It may be worth considering, should the nature of the work and industry allow it, working from home options during the period of self-isolation. Providing that this results from an instruction to self-isolate and the employee has not yet manifested symptoms, the employer may decide to allow them to do this and continue to be paid in full.


If, for whatever reason, it is not and/or at any point they do become symptomatic and are incapacitated due to illness, then you should be mindful that the period of absence would become classified as sickness and paid in line with either standard SSP guidelines and eligibility or any occupational sick pay that may exist. It is also important to be aware that a new scheme was announced by the government to help those on low incomes to self-isolate which runs until 30th September 2021.The scheme offers support to people on low incomes who are unable to work from home if they are told to self-isolate by NHS Test and Trace and will lose income as a result.


It may be the case that an employer is not satisfied with the veracity of the instruction due to the absence of firm evidence. They may find it tempting to encourage their employees to dismiss the instruction if it was received is through the optional and voluntary app - until such time as they are notified through the Test and Trace service. Given the inherent flaws in the app’s technology, this would at least seem to provide compelling justification for doing so.


However, to do so could give rise to a number of significant risks, whatever the method used to request an employee’s self-isolation. Under Section 44 of the Employment Rights Act 1996 (ERA), an employee has the ‘right’ not to be subjected to a detriment by their employer should they take certain steps in connection with health and safety. Most notable in the current climate are Sections 44(1)(d) and 44(1)(e). Under Section 44(1)(d), an employee is protected against detriment when, ‘in circumstances of danger which [they] reasonably believed to be serious and imminent’ they left, proposed to leave or refused to return to their workplace. An employee could possibly engineer this protection to fit the narrative that the employer is encouraging them - or at worst forcing them - to come into work when they have been told to self-isolate.


In the first instance, the implications may be an inadvertent breach of this section. However, possible whistleblowing and breaches of health and safety legislation may be apparent more widely. This may also be coupled with a possible ‘bolstering’ of the narrative of a constructive dismissal not only due to the lack of trust that is displayed by the employer but also active encouragement of a breach of the rules which could in turn result in them being fined up to £10,000.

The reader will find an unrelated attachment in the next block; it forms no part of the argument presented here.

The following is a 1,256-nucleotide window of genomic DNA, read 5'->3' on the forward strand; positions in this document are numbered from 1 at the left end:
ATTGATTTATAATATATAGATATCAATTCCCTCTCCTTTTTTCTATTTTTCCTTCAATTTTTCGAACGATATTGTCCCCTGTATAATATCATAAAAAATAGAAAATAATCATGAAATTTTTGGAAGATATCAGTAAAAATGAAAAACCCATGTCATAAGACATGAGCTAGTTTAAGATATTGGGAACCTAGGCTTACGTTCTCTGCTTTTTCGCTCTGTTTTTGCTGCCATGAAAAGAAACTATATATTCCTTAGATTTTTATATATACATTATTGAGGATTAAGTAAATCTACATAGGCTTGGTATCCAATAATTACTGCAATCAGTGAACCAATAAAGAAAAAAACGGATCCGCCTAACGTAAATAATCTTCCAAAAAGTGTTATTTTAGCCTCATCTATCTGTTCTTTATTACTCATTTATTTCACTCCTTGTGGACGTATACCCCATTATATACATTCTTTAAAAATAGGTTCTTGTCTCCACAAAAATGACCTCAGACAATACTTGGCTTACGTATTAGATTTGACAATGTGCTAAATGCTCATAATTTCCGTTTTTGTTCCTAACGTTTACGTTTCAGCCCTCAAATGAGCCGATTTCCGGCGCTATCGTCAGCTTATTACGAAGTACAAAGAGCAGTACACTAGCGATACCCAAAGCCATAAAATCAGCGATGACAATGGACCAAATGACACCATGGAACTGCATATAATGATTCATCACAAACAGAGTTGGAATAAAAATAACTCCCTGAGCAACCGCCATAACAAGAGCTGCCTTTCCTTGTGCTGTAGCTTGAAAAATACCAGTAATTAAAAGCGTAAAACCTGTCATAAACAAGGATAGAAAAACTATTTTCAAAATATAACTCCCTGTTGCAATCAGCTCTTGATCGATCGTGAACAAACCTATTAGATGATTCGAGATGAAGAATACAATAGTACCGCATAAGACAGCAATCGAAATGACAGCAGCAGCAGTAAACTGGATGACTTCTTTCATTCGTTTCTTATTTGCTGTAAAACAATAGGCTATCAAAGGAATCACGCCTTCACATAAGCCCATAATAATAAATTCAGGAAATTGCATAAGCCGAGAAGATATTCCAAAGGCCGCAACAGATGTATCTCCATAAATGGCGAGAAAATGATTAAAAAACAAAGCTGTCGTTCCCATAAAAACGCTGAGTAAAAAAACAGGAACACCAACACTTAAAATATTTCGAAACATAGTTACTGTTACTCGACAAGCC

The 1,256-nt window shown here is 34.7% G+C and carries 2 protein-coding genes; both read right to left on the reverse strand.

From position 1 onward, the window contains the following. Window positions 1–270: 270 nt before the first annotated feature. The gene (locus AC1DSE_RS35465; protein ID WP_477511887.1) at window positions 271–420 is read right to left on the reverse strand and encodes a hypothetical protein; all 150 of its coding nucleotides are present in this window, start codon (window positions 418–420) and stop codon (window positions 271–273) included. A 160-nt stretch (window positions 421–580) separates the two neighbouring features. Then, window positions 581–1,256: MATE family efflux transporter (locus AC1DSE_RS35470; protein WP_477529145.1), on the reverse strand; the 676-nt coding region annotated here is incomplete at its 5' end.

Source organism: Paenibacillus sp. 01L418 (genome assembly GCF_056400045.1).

Invariably, every situation is fact specific but unless there are genuine reasons to doubt the veracity of the instruction, the employer would find it difficult to force an employee to come into the workplace.


Additionally, if evidence is obtained in any form, employers must be mindful of their GDPR obligation if they retain this information and process it. Before you decide to collect such data, you should be clear about what you are trying to achieve and how recording of this information will help you to achieve it. It may be considered private health information and therefore special category data. Your use of this data must be fair, necessary and relevant for a specific purpose. Further guidance on this topic can be found on the ICO website: https://ico.org.uk/for-organisations/guide-to-data-protection/guide-to-the-general-data-protection-regulation-gdpr/lawful-basis-for-processing/special-category-data/

Finally, following the announcement on 6th July 2021, many employers may also be tentatively looking to 16th August 2021 as a date which affects self-isolation rules given the effect the policy continues to have on businesses.


A statement to the House of Commons confirmed that ‘fully vaccinated people in England won't have to self-isolate if a close contact tests positive for COVID-19 from 16th August’.

The justification is that the modelling suggests the risks from the virus will be even lower after both jabs, meaning anyone who is a close contact of a positive case will no longer have to self-isolate if they have been fully vaccinated.


Adults who had been in close contact with a positive case would be "advised" to get a PCR test as soon as possible to make sure they hadn't been infected, but this appears, in principle at least, to be simply a recommendation and not necessarily compounded by a legal obligation.